exploitation by its peacekeepers, and senior officials have reiterated
in recent years that this means there is no impunity for blue helmets
who engage in such practices.
UN spokesperson Michele Montas
said that, since January, troop-contributing countries have reported
that 33 military personnel implicated in cases of sexual abuse and
exploitation while serving in UN operations have been disciplined and
This is according to the Department of Field Support
(DFS), which added that the punishments included forced retirement,
withdrawal of officer's commission, various lengths of imprisonment and
Last year, two military personnel received
such disciplinary action and there were 15 such cases the year before,
Ms. Montas told reporters in New York.
disciplinary action was taken, over the past three years, against 20
military personnel for cases involving other forms of misconduct, such
as negligent loss of firearms, traffic-related violations and fraud or
Some of the cases involved peacekeepers who served in
Haiti, Lebanon, Côte d'Ivoire, Liberia, Sudan, and the Democratic
Republic of the Congo (DRC), which hosts the largest UN peacekeeping
Deployment of UN peacekeepers is at a record
high, with more than 113,000 personnel serving in 18 operations on four
While not providing details about those engaged in
misconduct, Ms. Montas said there have been a number of cases where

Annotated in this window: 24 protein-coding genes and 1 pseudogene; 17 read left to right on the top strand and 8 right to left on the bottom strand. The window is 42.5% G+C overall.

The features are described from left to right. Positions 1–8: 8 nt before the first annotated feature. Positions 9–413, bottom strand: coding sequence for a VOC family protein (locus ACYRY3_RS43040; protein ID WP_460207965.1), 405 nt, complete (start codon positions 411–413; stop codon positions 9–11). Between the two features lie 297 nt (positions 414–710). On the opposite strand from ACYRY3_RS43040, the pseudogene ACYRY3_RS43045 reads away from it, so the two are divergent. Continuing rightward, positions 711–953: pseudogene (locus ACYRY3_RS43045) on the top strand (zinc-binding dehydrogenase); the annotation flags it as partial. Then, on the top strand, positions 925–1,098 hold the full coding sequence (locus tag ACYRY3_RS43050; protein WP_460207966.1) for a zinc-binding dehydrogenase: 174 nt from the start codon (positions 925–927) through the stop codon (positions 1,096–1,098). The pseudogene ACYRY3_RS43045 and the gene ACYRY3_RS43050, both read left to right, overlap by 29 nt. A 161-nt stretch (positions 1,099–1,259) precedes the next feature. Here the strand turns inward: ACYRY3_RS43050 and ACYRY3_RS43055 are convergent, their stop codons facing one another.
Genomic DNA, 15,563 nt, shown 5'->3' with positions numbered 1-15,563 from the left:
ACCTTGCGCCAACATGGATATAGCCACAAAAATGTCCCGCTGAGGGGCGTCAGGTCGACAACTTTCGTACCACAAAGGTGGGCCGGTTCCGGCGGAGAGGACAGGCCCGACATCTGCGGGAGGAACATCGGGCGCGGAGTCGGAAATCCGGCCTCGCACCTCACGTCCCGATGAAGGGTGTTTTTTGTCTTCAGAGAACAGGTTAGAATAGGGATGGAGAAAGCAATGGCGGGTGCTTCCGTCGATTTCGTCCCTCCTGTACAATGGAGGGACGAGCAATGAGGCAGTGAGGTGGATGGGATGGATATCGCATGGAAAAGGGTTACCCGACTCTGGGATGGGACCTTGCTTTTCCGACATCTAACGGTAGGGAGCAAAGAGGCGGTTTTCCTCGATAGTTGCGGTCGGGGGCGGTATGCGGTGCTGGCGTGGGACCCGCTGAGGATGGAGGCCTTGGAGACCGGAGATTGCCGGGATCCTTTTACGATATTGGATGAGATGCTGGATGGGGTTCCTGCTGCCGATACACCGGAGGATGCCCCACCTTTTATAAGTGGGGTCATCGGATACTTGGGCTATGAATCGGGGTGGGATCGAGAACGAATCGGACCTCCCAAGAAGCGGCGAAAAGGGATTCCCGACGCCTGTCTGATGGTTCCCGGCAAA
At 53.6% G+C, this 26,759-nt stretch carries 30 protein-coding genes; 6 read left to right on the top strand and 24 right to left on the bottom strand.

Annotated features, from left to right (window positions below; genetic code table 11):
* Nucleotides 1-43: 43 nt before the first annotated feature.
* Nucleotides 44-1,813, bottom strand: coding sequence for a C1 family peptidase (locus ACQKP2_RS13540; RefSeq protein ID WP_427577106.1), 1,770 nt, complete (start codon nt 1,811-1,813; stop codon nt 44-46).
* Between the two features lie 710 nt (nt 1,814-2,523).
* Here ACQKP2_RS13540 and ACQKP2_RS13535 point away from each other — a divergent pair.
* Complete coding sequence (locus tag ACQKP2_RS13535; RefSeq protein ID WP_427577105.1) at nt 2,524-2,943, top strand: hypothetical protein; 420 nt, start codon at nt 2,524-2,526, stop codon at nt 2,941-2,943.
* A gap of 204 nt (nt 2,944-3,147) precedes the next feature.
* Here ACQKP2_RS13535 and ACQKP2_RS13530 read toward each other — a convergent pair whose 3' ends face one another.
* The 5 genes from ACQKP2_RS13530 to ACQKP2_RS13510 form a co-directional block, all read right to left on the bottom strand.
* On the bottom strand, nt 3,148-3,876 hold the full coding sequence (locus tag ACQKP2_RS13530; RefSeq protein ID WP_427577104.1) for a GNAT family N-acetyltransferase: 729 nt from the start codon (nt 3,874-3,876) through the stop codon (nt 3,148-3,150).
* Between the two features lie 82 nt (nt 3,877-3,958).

people have been repatriated, with follow-up action by
“When allegations of misconduct
are substantiated against any military or police serving in UN
peacekeeping, the UN repatriates the individuals concerned and then
bans them from participating in future peacekeeping operations.”
She added that the UN tries to pursue cases of any misconduct as far as
it can. Beyond that, national tribunals and national courts have a role
“The UN is trying to get troop contributors to do more
in prosecuting and punishing their nationals who engage in misconduct,”
said the spokesperson.
Ms. Montas stressed that there has been
an increase in the number of requests and responses to those requests
in dealing with the issue.
In 2009, the UN sent 112 requests
for action taken concerning all forms of misconduct, including but not
limited to sexual exploitation and abuse, and received 14 responses as
of 3 November.
By comparison, she noted, the UN sent 192 such
requests in 2008 and received six responses on action taken, while 146
requests were made and nine responses received in 2007.
***************UN: 50 peacekeepers punished for sex abuses
By BRADLEY S. KLAPPER, Associated Press, November 5, 2009
GENEVA — At least 50 peacekeepers have received punishments ranging
from reduction in military rank to eight months imprisonment for
committing sexual abuses on United Nations missions since 2007, the
U.N. said Thursday.
The data were released after media
organizations asked what measures countries were taking against
peacekeepers accused of rape and other abuses in conflict areas such as
Congo. The U.N. can investigate allegations of misconduct, but
prosecution is handled solely by governments contributing personnel to
The figures show a significant increase in
prosecutions and court-martials by national authorities this year. The
disciplinary action against 33 peacekeepers in "cases involving sexual
exploitation and abuse" through November included lesser penalties from
dismissal, forced retirement and withdrawal of an officer's commission
to prison sentences reaching eight months.
Only two military
personnel were punished for similar abuses in 2008, and 15 in 2007,
according to the U.N. data aggregated by the organization's field